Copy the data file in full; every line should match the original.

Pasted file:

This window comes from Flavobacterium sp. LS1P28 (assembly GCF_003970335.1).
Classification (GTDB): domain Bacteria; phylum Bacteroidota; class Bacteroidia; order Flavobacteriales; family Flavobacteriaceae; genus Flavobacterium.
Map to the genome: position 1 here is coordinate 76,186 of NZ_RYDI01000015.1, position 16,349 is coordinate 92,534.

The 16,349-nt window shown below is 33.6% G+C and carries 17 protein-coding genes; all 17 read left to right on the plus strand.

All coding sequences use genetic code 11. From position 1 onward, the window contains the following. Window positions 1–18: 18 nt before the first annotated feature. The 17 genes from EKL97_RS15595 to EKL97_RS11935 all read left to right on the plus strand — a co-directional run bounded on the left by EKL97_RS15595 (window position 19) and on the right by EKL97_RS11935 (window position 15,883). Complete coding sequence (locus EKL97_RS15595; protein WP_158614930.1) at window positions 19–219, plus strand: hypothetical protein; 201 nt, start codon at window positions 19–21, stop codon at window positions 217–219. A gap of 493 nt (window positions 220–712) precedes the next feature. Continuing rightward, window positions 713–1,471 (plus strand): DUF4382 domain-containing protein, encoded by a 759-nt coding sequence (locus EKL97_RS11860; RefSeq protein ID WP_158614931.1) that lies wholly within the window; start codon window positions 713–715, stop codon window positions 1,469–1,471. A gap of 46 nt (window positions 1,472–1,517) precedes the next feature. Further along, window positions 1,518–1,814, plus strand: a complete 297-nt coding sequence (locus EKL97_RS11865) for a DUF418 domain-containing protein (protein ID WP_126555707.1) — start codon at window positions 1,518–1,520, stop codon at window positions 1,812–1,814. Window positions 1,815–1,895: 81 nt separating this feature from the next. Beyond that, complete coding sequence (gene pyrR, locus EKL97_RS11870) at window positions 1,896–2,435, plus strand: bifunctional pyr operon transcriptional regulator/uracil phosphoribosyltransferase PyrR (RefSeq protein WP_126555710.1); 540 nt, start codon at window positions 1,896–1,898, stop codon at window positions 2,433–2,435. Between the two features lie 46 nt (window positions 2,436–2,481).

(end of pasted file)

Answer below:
This window comes from Flavobacterium sp. LS1P28 (assembly GCF_003970335.1).
Classification (GTDB): domain Bacteria; phylum Bacteroidota; class Bacteroidia; order Flavobacteriales; family Flavobacteriaceae; genus Flavobacterium.
Map to the genome: position 1 here is coordinate 76,186 of NZ_RYDI01000015.1, position 16,349 is coordinate 92,534.

The 16,349-nt window shown below is 33.6% G+C and carries 17 protein-coding genes; all 17 read left to right on the plus strand.

All coding sequences use genetic code 11. From position 1 onward, the window contains the following. Window positions 1–18: 18 nt before the first annotated feature. The 17 genes from EKL97_RS15595 to EKL97_RS11935 all read left to right on the plus strand — a co-directional run bounded on the left by EKL97_RS15595 (window position 19) and on the right by EKL97_RS11935 (window position 15,883). Complete coding sequence (locus EKL97_RS15595; protein WP_158614930.1) at window positions 19–219, plus strand: hypothetical protein; 201 nt, start codon at window positions 19–21, stop codon at window positions 217–219. A gap of 493 nt (window positions 220–712) precedes the next feature. Continuing rightward, window positions 713–1,471 (plus strand): DUF4382 domain-containing protein, encoded by a 759-nt coding sequence (locus EKL97_RS11860; RefSeq protein ID WP_158614931.1) that lies wholly within the window; start codon window positions 713–715, stop codon window positions 1,469–1,471. A gap of 46 nt (window positions 1,472–1,517) precedes the next feature. Further along, window positions 1,518–1,814, plus strand: a complete 297-nt coding sequence (locus EKL97_RS11865) for a DUF418 domain-containing protein (protein ID WP_126555707.1) — start codon at window positions 1,518–1,520, stop codon at window positions 1,812–1,814. Window positions 1,815–1,895: 81 nt separating this feature from the next. Beyond that, complete coding sequence (gene pyrR, locus EKL97_RS11870) at window positions 1,896–2,435, plus strand: bifunctional pyr operon transcriptional regulator/uracil phosphoribosyltransferase PyrR (RefSeq protein WP_126555710.1); 540 nt, start codon at window positions 1,896–1,898, stop codon at window positions 2,433–2,435. Between the two features lie 46 nt (window positions 2,436–2,481).